Bark of trees keeps surface cool by minimising the absorption of solar light and maximising thermal emission through tannins.
Bark of trees have a rough surface constructed of scale structures called tannins. These scale structures reflect sunlight and dissipate heat from the sun through the properties of tannins that achieve cooling down by reflecting light between 0.7 and 2 microns and radiation emitting between 6 and 10 microns.
These two properties, mainly provided by tannins, create optimal conditions for radiative temperature control. In addition, tannins seem to have adopted a function as mediators for excitation energy towards photo-antioxidative activity for control of radiation damage. Optimal reflection of incoming radiation is not the only condition for keeping surfaces cool.
Many tree barks show a paper-like structure with sheets peeling off, generating highly heat-insulating, trapped air spaces between them such as birch and paper-bark tree. Other tree barks have developed a very rough surface that produces a lot of shadowed areas amongst the illuminated ones. Such a morphology is known to stimulate convection of air, which then transports away heat from the bark surface. An additional fact or that has been considered by evolution was, as already mentioned, the structure of tree stems and branches. They typically have a round profile, minimising the surface with respect to the volume. For that reason, comparatively little solar heat can come in from the outside.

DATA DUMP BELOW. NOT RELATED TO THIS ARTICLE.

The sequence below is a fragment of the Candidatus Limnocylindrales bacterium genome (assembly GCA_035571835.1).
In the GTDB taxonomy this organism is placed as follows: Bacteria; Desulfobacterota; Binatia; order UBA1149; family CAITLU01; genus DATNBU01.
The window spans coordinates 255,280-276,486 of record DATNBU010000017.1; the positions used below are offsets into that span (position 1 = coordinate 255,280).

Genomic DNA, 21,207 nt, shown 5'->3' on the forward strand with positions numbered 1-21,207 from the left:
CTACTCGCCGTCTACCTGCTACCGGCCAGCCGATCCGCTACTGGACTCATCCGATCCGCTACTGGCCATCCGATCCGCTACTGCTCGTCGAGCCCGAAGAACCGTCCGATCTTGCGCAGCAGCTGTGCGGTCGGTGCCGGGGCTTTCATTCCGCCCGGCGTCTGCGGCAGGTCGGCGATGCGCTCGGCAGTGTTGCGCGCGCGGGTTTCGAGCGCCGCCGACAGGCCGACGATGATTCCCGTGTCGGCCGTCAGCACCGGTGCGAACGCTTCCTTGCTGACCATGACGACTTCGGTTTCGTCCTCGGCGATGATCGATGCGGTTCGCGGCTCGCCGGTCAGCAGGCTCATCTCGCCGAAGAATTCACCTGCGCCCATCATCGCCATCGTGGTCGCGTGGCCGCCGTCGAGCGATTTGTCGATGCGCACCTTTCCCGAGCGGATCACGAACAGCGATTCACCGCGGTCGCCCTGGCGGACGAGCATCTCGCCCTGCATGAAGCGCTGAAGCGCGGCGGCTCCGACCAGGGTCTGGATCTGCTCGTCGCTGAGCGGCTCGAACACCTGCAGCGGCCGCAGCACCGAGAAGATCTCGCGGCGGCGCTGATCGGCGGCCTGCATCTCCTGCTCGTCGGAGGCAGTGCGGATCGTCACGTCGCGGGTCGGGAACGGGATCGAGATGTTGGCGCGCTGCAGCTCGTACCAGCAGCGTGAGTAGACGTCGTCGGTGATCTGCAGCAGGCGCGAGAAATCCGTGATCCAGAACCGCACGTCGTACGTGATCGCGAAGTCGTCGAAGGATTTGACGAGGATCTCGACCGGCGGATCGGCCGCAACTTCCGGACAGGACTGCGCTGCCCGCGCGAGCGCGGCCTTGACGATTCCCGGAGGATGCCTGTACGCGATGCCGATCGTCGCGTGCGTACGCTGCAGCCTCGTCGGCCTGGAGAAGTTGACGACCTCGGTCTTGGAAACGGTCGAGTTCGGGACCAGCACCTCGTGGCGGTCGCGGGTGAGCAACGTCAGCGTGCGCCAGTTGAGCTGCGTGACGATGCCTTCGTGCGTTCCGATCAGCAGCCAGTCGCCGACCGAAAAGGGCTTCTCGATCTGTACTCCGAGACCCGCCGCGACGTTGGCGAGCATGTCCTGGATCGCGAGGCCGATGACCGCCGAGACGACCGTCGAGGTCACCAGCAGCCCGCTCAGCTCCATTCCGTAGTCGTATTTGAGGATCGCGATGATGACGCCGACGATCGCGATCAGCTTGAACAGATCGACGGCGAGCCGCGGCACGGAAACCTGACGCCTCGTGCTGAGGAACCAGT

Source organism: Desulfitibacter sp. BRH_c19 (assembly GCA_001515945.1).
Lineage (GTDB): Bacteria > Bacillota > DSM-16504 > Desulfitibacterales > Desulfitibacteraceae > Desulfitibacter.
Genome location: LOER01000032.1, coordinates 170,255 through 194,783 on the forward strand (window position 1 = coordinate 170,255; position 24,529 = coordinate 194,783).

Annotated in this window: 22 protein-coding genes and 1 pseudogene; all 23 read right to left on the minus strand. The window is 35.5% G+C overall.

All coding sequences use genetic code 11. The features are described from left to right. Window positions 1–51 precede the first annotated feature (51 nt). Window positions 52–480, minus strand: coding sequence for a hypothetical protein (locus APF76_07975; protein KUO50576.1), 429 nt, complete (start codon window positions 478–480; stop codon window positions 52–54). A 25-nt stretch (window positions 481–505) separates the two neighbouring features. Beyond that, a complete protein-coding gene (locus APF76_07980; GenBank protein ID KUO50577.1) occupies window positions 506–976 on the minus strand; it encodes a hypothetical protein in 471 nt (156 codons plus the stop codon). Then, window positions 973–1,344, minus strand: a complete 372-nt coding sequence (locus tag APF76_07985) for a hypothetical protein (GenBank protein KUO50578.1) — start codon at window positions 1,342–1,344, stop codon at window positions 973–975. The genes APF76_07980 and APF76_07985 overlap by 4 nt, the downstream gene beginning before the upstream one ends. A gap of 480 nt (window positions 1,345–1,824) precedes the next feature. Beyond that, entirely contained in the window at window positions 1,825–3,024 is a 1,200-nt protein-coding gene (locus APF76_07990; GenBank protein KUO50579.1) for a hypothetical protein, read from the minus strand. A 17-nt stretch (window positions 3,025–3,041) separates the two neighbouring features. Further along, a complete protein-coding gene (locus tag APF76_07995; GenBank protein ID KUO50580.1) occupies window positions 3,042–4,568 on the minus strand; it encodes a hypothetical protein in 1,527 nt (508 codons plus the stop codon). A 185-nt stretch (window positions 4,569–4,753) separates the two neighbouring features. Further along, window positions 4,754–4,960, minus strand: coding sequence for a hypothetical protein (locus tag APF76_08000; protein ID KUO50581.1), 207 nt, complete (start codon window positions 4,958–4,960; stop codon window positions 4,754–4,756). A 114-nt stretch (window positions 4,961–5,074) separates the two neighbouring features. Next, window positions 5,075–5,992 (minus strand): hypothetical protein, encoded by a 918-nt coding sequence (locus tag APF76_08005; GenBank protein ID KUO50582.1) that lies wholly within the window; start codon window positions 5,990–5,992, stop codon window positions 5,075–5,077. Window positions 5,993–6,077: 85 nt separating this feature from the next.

Henrion, W. and Tributsch, H. (2009). Optical solar energy adaptations and radiative temperature control of green leaves and tree barks. Solar Energy Materials and Solar Cells, 98: 104-5.